"The result is that modern man can know himself only in so far as he can become conscious of himself - a capacity largely dependent on environmental conditions, the drive for knowledge and control of which necessitated or suggested certain modifications of his original instinctive tendencies. His consciousness therefore orients itself chiefly by observing and investigating him, and it is to its peculiarities that he must adapt his psychic and technical resource."

"This task is so exacting, and its fulfillment so advantageous, that he forgets himself in the process, losing sight of his instinctual nature and putting his own conceptions of himself in place of his real being. In this way he slips imperceptibly into a purely conceptual world where the products of his conscious activity progressively replace reality."

-- Carl Jung --
("The Undiscovered Self")
Gerald Heard
(1889-1971)
In his magnus opus, first published in 1939, "Pain, Sex and Time," philosopher Gerald Heard traces the evolution of man's consciousness, and the attempts he has made to evolve or dilate consciousness beyond the ordinary and limited  self-consciousness of the human ego, to a higher acceptive consciousness that is, Heard asserts, mankind's evolutionary imperative.

Yet, as this next evolutionary step will necessarily be psychological rather than physical, Heard points out that a conscious effort is needed to evolve consciousness beyond the current self-conscious state typical of the species in this epoch. Historically, he notes, pointing to past efforts to raise consciousness, this has been the exclusive domain of esoteric teachings and mystery schools. In reading his account of the historical attempts that were made to evolve consciously, one wonders, how Heard (who passed away in 1971) would interpret the widespread interest in conscious evolution that has been exhibited at the dawn of the twenty-first century.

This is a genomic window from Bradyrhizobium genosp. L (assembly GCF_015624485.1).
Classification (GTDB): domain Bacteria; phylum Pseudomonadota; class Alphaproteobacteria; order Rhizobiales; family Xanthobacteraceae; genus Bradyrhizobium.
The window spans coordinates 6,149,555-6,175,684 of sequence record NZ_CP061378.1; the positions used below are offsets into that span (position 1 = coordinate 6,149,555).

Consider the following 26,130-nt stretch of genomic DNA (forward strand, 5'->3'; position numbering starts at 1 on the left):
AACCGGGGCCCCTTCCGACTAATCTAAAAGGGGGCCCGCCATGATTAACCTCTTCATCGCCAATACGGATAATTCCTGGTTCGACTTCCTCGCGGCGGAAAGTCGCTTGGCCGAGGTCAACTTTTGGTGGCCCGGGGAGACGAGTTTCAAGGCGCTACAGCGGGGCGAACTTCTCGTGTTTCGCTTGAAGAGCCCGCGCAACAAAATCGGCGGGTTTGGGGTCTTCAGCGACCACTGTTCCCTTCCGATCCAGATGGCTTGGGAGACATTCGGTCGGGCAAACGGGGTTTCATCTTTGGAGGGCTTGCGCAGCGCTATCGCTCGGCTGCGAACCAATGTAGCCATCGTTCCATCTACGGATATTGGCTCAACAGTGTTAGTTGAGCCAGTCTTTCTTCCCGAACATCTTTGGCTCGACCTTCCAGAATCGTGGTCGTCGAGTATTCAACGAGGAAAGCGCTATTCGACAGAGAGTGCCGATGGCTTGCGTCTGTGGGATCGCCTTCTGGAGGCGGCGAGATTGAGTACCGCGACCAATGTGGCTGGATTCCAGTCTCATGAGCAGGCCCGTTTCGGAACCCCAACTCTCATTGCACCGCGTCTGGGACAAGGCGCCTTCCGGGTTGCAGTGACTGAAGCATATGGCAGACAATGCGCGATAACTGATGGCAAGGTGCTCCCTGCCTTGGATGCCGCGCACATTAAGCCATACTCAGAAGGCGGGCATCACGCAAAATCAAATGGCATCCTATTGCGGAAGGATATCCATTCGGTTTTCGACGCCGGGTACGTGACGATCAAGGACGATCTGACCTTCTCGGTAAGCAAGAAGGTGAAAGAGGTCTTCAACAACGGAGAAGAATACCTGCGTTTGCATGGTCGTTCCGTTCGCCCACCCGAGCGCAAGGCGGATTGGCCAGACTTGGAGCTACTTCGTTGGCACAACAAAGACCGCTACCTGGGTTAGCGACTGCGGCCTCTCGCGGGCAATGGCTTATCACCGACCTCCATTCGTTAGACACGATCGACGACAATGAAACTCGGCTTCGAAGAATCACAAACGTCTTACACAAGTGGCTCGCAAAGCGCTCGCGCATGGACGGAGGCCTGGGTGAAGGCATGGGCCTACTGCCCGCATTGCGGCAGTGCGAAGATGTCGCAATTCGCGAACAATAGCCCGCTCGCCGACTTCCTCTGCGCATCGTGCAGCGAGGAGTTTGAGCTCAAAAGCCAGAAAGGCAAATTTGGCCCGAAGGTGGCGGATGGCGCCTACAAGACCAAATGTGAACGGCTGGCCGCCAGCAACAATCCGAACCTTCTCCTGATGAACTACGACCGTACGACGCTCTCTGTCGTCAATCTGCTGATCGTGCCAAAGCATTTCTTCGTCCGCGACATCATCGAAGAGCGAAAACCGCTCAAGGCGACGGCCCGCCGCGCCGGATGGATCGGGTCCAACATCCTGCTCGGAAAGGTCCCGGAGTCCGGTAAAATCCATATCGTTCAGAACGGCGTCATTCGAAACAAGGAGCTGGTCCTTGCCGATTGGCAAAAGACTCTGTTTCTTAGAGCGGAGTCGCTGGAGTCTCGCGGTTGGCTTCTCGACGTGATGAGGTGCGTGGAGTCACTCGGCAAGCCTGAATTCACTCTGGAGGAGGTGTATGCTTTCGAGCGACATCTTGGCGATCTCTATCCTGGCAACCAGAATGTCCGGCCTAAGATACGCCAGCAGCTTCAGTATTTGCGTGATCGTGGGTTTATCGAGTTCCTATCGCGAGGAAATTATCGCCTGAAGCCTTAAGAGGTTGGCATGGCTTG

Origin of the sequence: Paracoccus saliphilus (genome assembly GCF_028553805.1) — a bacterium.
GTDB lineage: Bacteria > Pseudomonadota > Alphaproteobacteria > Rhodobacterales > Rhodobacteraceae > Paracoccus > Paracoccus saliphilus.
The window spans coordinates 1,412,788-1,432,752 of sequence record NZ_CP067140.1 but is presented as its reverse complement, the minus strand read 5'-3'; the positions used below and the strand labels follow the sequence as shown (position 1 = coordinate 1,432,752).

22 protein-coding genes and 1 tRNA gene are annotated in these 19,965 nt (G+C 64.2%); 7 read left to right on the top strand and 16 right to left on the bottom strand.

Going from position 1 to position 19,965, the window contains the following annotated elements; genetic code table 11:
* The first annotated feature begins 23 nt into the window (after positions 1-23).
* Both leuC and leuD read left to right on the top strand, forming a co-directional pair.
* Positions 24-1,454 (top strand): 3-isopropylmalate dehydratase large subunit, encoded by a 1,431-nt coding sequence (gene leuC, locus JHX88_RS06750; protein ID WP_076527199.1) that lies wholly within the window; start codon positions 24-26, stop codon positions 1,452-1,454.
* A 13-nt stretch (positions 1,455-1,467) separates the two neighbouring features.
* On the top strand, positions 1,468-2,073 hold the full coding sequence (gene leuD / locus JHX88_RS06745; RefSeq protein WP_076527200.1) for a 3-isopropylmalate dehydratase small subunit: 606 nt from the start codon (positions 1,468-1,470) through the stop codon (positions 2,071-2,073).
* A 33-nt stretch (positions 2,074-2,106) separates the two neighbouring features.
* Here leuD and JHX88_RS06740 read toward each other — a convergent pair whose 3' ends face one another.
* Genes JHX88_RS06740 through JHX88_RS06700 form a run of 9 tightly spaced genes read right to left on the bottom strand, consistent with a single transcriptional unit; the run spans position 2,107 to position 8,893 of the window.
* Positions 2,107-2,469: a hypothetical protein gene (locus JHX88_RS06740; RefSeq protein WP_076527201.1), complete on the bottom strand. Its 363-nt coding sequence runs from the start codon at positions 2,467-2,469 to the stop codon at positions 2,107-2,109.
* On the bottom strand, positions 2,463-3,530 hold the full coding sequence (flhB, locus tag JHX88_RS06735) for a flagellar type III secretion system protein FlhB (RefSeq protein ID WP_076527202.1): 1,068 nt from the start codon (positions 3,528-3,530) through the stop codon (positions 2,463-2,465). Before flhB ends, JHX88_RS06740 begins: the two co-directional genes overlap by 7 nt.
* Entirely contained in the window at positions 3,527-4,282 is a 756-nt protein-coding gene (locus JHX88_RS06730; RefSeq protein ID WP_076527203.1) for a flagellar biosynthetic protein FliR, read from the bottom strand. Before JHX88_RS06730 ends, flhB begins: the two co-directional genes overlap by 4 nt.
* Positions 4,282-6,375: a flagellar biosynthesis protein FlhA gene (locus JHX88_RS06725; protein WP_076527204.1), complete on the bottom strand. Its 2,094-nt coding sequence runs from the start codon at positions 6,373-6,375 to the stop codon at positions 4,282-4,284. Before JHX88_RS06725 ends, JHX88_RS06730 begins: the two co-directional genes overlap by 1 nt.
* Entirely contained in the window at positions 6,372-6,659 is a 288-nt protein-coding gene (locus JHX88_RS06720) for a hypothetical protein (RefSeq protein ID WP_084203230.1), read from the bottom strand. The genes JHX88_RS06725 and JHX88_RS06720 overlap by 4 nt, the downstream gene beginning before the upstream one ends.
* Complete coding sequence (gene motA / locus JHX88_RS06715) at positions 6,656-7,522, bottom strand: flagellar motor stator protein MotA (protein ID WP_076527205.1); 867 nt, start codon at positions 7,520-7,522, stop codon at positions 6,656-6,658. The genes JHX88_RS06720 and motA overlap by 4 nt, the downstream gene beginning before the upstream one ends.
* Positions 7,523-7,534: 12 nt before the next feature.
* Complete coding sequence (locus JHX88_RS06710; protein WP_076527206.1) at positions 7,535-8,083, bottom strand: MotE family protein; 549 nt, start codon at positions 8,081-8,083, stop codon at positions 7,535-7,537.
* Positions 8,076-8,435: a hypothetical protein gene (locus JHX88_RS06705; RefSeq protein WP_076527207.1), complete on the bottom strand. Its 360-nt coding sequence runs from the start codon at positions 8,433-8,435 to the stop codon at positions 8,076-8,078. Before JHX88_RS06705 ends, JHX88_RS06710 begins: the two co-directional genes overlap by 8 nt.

. . . . . . . . . . . . .

In reading Heard, one is struck by the similarities of views he shared with Jung. But while Jung asserts that "modern man can know himself only in so far as he can become conscious of himself," Heard notes that a much greater effort is required to achieve a far greater result.

"If we are to advance through the evolution of consciousness beyond self-consciousness," he observes, "to reunite consciousness now divided into the self-conscious and the sub-conscious, and so bring about a new and single quality of awareness and being, there is required of us a peculiar and rare quality of attention. It must be intense but without effort and strain. It must be that over-plus of evolutionary energy which we call curiosity, and the German tongue calls Neugier, the new appetite, raised to what Plato called illuminating wonder."

"Indeed," he notes, "because we are now so deeply prejudiced in favour of the assumption that it is only possible for one real experience to be presented to us, and that can only be the world of common sense, the necessary state of mind required for enlargement of consciousness must be one which is even without expectation."

"We are waiting," he points out, "for an experience of which we have no conception from the past, and that being so, any clear expectation must distort or even completely inhibit a radically new awareness."

Tuesday, July 5, 2011

Thomas Merton: On Zen Insight

In his book, "Mystics and Zen Masters," Trappist Monk, Thomas Merton had the following observations to share about the "insight" grounding Zen Buddhism: